So, what is the case for hope? It’s tenuous, but there is reason to believe a better future is coming. The same human qualities that made the great unraveling likely, may be leveraged to slow its pace and mitigate its impact. For example, over the last few hundred years, humanity has cultivated an extraordinary shift in socio-economic structures, institutions, and beliefs accelerating and compounding humanity’s impact on the world around us. This implies that humanity can change the socio-economic structures, institutions and beliefs that define us again – this time for the better. Changes that threaten humanity have come at an unprecedented pace, suggesting a similar pace of change may be replicated for positive outcomes. Furthermore, developments in technology and predictive science, such as machine learning, artificial intelligence, and data mining, allow us to anticipate with ever-rising degrees of likelihood, future behaviour and events, even natural disasters. This creates an unprecedented opportunity to allocate time and resources before and during crises that can help us prevent and mitigate consequences with far greater efficiency and impact. 

The solutions being parroted in countless forums are insufficient only when taken as discrete interventions, motivated by incentives that are otherwise disconnected. When taken together, they represent a far more significant sea change in our worldview.

Landry is a volunteer in Douala 5e who participated in distributing essential items to those displaced from Northwest and Southwest provinces. – He shares what brings him hope, a message of hope and love for displaced people and the reactions of those who received kits.

Institutionalizing and scaling a new socio-political-economic order goes beyond thinking about mobilizing capital, designing clever projects that fight climate change, or creating innovative partnerships. We need a new paradigm for humanity’s relationship with the world around it, one that is driven less by discrete objectives and self-interest. We need a more holistic, biocentric worldview where humanity is conscious of and intentional in, nurturing a single system that puts value on the whole as a primary indicator.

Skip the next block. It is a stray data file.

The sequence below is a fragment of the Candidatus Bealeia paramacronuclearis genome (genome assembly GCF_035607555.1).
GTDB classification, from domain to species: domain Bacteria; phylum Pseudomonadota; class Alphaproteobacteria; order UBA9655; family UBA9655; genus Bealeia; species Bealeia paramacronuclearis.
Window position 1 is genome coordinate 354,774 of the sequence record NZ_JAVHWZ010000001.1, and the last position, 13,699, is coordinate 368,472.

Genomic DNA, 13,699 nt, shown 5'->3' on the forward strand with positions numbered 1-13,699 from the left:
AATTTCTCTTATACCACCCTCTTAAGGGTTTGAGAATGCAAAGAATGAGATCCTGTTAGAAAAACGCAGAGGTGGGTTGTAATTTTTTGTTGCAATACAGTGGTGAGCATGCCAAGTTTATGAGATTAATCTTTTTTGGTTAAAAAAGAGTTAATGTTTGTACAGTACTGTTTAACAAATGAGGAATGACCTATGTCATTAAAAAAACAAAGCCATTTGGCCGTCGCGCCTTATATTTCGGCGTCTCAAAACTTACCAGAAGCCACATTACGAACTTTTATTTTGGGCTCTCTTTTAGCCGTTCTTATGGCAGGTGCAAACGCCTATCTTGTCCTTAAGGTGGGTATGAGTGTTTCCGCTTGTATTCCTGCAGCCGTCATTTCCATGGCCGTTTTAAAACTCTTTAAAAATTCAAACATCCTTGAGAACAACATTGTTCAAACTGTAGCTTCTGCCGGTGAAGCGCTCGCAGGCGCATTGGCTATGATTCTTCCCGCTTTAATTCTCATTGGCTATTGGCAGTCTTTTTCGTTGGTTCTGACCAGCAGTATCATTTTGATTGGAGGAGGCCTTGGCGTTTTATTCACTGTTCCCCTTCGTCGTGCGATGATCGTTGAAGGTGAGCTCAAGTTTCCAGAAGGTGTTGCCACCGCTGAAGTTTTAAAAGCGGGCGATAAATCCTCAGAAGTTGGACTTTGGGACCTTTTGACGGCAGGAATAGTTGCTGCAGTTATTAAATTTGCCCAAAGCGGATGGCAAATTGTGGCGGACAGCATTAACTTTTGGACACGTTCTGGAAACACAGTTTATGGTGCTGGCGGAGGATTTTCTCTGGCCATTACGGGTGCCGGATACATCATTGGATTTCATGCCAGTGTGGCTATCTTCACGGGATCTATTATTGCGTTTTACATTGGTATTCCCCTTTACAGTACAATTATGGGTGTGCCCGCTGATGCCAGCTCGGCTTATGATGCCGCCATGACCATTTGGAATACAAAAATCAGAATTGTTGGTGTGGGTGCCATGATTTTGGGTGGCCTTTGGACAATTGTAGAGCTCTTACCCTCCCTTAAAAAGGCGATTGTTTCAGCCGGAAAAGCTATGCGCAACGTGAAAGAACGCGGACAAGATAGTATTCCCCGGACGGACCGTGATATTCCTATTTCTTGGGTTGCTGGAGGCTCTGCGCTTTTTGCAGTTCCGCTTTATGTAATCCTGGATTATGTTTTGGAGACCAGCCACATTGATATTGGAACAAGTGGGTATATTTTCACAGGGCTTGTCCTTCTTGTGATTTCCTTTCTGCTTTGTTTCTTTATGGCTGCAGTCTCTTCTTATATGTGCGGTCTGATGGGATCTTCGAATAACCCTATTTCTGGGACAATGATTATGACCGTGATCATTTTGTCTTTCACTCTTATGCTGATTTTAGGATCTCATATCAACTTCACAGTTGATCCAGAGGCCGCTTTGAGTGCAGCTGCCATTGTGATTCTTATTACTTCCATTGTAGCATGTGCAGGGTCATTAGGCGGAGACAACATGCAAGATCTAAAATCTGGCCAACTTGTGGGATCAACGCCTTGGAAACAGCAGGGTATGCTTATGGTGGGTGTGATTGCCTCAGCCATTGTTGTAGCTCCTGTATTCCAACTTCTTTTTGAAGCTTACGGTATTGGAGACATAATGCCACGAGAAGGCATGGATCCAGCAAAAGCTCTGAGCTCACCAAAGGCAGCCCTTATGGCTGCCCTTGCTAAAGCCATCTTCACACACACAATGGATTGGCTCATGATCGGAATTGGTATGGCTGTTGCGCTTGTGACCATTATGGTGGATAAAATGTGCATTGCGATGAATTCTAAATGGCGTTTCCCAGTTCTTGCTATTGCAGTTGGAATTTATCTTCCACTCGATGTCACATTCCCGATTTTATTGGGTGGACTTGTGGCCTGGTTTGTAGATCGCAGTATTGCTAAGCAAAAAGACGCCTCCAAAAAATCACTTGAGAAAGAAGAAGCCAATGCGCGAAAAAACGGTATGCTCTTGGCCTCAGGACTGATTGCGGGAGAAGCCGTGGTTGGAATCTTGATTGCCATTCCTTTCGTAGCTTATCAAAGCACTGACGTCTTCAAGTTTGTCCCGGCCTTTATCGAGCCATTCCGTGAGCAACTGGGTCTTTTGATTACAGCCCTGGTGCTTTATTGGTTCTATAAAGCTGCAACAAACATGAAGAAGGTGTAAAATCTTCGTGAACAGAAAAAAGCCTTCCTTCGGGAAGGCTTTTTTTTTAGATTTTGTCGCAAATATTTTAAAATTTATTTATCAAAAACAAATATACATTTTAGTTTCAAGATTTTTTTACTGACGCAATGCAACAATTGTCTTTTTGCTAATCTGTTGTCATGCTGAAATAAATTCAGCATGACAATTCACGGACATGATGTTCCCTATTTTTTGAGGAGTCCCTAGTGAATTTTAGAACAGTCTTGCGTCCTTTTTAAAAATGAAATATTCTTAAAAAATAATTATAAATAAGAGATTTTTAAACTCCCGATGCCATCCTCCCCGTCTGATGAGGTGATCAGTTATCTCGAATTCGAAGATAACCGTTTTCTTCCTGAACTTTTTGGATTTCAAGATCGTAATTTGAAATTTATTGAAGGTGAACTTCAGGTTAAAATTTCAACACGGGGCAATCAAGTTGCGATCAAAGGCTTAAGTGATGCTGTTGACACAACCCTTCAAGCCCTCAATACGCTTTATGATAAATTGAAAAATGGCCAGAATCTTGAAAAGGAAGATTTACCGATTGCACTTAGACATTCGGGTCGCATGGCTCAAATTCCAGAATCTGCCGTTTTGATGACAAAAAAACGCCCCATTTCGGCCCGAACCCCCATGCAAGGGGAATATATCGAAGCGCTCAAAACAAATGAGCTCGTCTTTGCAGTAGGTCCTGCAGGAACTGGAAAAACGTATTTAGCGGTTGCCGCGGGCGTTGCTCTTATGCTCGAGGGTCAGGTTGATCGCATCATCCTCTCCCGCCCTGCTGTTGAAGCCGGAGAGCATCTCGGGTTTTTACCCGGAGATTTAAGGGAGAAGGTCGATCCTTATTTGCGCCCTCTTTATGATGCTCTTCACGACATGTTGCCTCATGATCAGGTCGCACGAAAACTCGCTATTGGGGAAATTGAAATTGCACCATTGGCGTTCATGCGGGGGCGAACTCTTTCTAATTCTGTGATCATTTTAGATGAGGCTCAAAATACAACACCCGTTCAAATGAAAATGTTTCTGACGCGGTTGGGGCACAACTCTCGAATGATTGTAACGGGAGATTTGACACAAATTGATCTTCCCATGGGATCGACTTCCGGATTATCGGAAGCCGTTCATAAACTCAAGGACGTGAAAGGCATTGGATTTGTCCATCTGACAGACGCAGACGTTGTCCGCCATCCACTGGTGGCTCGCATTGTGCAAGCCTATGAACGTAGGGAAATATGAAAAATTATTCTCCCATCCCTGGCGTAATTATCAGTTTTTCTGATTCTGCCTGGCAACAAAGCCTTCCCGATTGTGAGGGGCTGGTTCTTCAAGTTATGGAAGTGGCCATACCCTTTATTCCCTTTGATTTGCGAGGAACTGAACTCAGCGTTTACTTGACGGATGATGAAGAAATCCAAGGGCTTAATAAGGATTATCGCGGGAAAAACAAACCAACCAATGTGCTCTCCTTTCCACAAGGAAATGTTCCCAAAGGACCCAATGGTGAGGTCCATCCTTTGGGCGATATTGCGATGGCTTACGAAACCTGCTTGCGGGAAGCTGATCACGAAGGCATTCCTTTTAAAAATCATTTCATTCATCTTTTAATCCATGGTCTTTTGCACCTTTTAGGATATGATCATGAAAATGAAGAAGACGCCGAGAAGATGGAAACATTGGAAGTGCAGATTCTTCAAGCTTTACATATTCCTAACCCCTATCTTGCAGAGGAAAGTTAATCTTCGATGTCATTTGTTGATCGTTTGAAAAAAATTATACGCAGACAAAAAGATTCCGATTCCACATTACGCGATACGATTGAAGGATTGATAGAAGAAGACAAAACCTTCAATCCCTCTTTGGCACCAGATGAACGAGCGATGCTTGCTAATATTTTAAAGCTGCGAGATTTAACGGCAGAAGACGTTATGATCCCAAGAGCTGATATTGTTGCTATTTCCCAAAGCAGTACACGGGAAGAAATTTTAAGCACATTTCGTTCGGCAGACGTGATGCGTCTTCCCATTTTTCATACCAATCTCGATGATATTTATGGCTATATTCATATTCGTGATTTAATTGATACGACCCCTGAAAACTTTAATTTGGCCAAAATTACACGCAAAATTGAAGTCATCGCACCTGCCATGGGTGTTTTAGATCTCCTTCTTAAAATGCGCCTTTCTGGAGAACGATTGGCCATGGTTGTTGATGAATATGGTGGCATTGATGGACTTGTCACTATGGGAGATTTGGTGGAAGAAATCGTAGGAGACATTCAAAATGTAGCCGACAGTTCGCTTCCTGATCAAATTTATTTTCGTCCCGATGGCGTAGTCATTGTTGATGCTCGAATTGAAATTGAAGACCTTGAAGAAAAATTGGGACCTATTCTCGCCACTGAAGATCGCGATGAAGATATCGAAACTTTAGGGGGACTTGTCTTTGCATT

This system is beginning to emerge, albeit in fits and starts. For most of the past millennia, humanity has been driven by a frenzied anthropocentric worldview, from the self-interest of Niccolo Machiavelli to Milton Friedman’s unchecked capitalism to Henry Kissinger’s realpolitik to Ivan Boesky’s celebration of greed. However, there is evidence the tables are turning. Each one of these men was considered an icon and influencer, towering successes at different moments in time. Yet today, many of their ideas are derided, recognized as much for their immoral and incomplete worldview as the contributions they made to society. A lot of these ideas have been qualified or even replaced by more nuanced, holistic, and feminist perspectives. Great and contemporary thinkers like Martha Nussbaum, Tristian Harris, Steven Pinker, and Michael Porter have spurred us toward a more tolerant, ethical, and inclusive world. They compel us to consider the impact of development and technology on individual well-being, society and the environment and recognize the extraordinary progress humanity has made.